Computing research at the Open University (OU) is people-centred. Our research integrates technology into human activities, supporting human needs through technology and augmenting human capabilities to shape and influence the development of technology in our daily lives. It addresses socio-technical problems, which is particularly relevant in the current era when computing is fully integrated in society and society is an integral part of computing.
Following from the social justice mission of the OU, we conduct research in computing technologies for social good. We also use technical innovations in order to support openness to people, places, methods and ideas in a scalable way.
We collaborate on a multidisciplinary research agenda, which spans four main research themes with international recognition, namely Human-Centred Computing (HCC), Learning and Multimedia Technologies (LMT), Software Engineering and Design (SEAD), and Artificial Intelligence and Data Analysis (AIDA). The four research themes are overlapping topics with applications in Learning and Education; Health and Wellbeing; Citizen Empowerment; Politics and Government; Security and Policing, Forensics & Privacy; Environment & Sustainability; Science & Scholarly Communication; Urban and Smart living; New Media and Society; Accessibility, Inclusion, Ethics, Social Justice and Diversity; Arts, Entertainment and Culture; and Professional Practice.
Big Scientific Data and Text Analytics Group (BSDTAG) Blockchain, Decentralised Knowledge and Learning (BDKL) Citizen Science and Artificial Intelligence (CSAI) Critical Information Studies (CIS) Intelligent Deliberation (IDea) Intelligent Systems and Data Science (ISDS) Interaction Design Research Group (IDRG) Learning Analytics (LA) Modelling and Prediction of Human Behaviour (Map-HB) Natural Language Processing (NLP) Next-Generation Multimedia Technologies (XGMT) Social Data Science Group (SDS) Software Engineering and Design Group (SEAD) Technology and Education Research Group (TERG)
Dr Mancini's and her colleagues' pioneering research in Animal-Computer Interaction (ACI) has led to the design of novel animal-centred interactive technologies and has had a significant impact by benefitting mobility assistance dogs and the people they assist in the UK and by enhancing public understanding of Animal-Computer Interaction (ACI). Their research has given mobility assistance dog charities new tools with which to efficiently train dogs and has made the premises of public-facing businesses more accessible. Together, this work has enhanced the wellbeing of dogs and people by facilitating daily tasks and strengthening the human-dog bond.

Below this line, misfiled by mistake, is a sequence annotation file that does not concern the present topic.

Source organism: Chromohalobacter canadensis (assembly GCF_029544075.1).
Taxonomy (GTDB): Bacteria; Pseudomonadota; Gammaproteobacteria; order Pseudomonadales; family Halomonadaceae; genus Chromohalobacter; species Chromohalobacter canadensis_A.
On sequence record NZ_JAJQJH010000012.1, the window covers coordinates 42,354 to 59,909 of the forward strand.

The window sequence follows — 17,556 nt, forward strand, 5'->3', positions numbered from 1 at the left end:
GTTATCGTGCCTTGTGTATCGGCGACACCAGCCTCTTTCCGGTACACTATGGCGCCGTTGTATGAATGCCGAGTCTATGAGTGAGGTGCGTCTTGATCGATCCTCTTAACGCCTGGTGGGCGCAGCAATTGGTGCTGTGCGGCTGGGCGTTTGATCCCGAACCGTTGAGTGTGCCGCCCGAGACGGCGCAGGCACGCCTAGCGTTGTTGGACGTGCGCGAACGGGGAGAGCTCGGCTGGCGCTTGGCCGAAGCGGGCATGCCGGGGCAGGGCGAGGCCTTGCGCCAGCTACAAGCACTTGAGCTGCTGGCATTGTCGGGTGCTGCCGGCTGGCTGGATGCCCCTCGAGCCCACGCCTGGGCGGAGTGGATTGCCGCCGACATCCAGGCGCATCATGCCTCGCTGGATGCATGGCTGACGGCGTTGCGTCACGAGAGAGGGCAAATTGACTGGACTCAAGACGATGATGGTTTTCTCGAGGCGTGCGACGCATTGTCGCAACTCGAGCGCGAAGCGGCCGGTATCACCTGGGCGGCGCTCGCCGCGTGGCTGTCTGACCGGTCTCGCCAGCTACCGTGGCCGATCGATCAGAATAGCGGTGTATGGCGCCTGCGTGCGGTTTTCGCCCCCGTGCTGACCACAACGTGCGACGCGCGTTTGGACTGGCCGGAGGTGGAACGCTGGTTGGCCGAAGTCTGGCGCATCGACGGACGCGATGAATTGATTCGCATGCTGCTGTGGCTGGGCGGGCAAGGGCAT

Dr. De Liddo's research on the theories and methods required to harvest the Collective Intelligence (CI) of large numbers of people has developed new technologies which public sector organisations, educators, broadcasters and NGOs have used to engage people to participate in decision-making. Through these tools, Dr. De Liddo's work has:
Dr Knoth's novel research in aggregating research repositories has created the world's largest Open Access (OA) collection of research literature and pioneered machine access to this content. His not-for-profit CORE.ac.uk is ranked among the top 1,500 websites in the world by website popularity and top 20 websites in Science and Education. It has over 40 million Monthly Active Users (MAU) and is valued at USD94,250,000.
CORE.ac.uk has played a pivotal role in the global open science movement by:
Prof Price and his team of engineers developed the Painpad along with Prof Pearce, consultant orthopaedic surgeon at Milton Keynes University Hospital (MKUH). Clinicians track patient vital signs, including self-reported pain, in order to monitor treatment for many conditions. Keeping pain levels under control can be an important factor in early discharge. Normally pain levels are recorded by nurses every few hours, but the painpad allows more frequent and accurate pain readings while saving nurse time for more important tasks. Painpads have been used across MKUH since 2017 with more hospitals joining in 2021.
Since 2016, Springer Nature, one of the world's foremost academic publishing companies, has used a software solution developed through Motta, Osborne and Salatino's research on scholarly knowledge mining to significantly improve the efficiency and quality of its editorial processes.
Using the researchers' Smart Topic Miner (STM) software to automate the process of annotating conference proceedings for its Computer Science book series, Springer Nature has reduced its associated editorial costs by 75%. STM has also enabled its editorial assistants' professional development and improved the quality of its processes, leading directly to an additional 12 million downloads of its approximately 3,200 STM-edited Computer Science books. This corresponds to a 53% positive growth differential with respect to the average growth trend for non-STM-edited Computer Science books.
Professor Zdenek Zdrahal and Dr Martin Hlosta's pioneering research in Predictive Learning Analytics has developed new tools which successfully improve higher education student retention, by providing an early warning when students are at risk of failing or abandoning their studies. These tools have reduced from 37% to 19% the average drop-out rate for first-year students at the Faculty of Mechanical Engineering of the Czech Technical University in Prague, thus saving 422 students from abandoning their studies and preventing the faculty from losing close to GBP1 million in government funding. Zdrahal and Hlosta's work has also improved professional practice, student outcomes and retention rates at The Open University.